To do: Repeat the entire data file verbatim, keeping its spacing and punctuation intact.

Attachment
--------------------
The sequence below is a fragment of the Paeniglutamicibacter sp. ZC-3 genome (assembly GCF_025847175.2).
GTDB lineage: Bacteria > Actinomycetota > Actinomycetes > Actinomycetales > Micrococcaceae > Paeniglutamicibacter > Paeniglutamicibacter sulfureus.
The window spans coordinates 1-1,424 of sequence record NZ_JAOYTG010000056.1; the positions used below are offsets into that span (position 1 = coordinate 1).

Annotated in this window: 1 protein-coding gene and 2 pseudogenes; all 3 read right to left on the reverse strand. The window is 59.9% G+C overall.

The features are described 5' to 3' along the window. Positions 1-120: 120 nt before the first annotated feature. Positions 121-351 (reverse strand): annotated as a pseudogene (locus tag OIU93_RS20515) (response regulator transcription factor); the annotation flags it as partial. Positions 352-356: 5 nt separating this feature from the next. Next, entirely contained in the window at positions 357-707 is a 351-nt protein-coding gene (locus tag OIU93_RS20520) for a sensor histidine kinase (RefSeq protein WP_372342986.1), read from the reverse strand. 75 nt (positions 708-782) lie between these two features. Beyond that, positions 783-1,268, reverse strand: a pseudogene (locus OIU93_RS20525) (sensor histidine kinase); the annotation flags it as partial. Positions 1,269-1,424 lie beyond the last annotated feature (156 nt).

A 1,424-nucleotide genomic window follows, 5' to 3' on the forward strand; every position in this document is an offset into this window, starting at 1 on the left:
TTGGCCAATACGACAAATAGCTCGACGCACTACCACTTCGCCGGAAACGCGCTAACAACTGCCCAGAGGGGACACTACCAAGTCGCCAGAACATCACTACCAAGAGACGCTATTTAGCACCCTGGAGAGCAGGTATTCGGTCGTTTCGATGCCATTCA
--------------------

The sequence below is a fragment of the Paeniglutamicibacter sp. ZC-3 genome (assembly GCF_025847175.2).
GTDB lineage: Bacteria > Actinomycetota > Actinomycetes > Actinomycetales > Micrococcaceae > Paeniglutamicibacter > Paeniglutamicibacter sulfureus.
The window spans coordinates 1-1,424 of sequence record NZ_JAOYTG010000056.1; the positions used below are offsets into that span (position 1 = coordinate 1).

Annotated in this window: 1 protein-coding gene and 2 pseudogenes; all 3 read right to left on the reverse strand. The window is 59.9% G+C overall.

The features are described 5' to 3' along the window. Positions 1-120: 120 nt before the first annotated feature. Positions 121-351 (reverse strand): annotated as a pseudogene (locus tag OIU93_RS20515) (response regulator transcription factor); the annotation flags it as partial. Positions 352-356: 5 nt separating this feature from the next. Next, entirely contained in the window at positions 357-707 is a 351-nt protein-coding gene (locus tag OIU93_RS20520) for a sensor histidine kinase (RefSeq protein WP_372342986.1), read from the reverse strand. 75 nt (positions 708-782) lie between these two features. Beyond that, positions 783-1,268, reverse strand: a pseudogene (locus OIU93_RS20525) (sensor histidine kinase); the annotation flags it as partial. Positions 1,269-1,424 lie beyond the last annotated feature (156 nt).

A 1,424-nucleotide genomic window follows, 5' to 3' on the forward strand; every position in this document is an offset into this window, starting at 1 on the left:
TTGGCCAATACGACAAATAGCTCGACGCACTACCACTTCGCCGGAAACGCGCTAACAACTGCCCAGAGGGGACACTACCAAGTCGCCAGAACATCACTACCAAGAGACGCTATTTAGCACCCTGGAGAGCAGGTATTCGGTCGTTTCGATGCCATTCA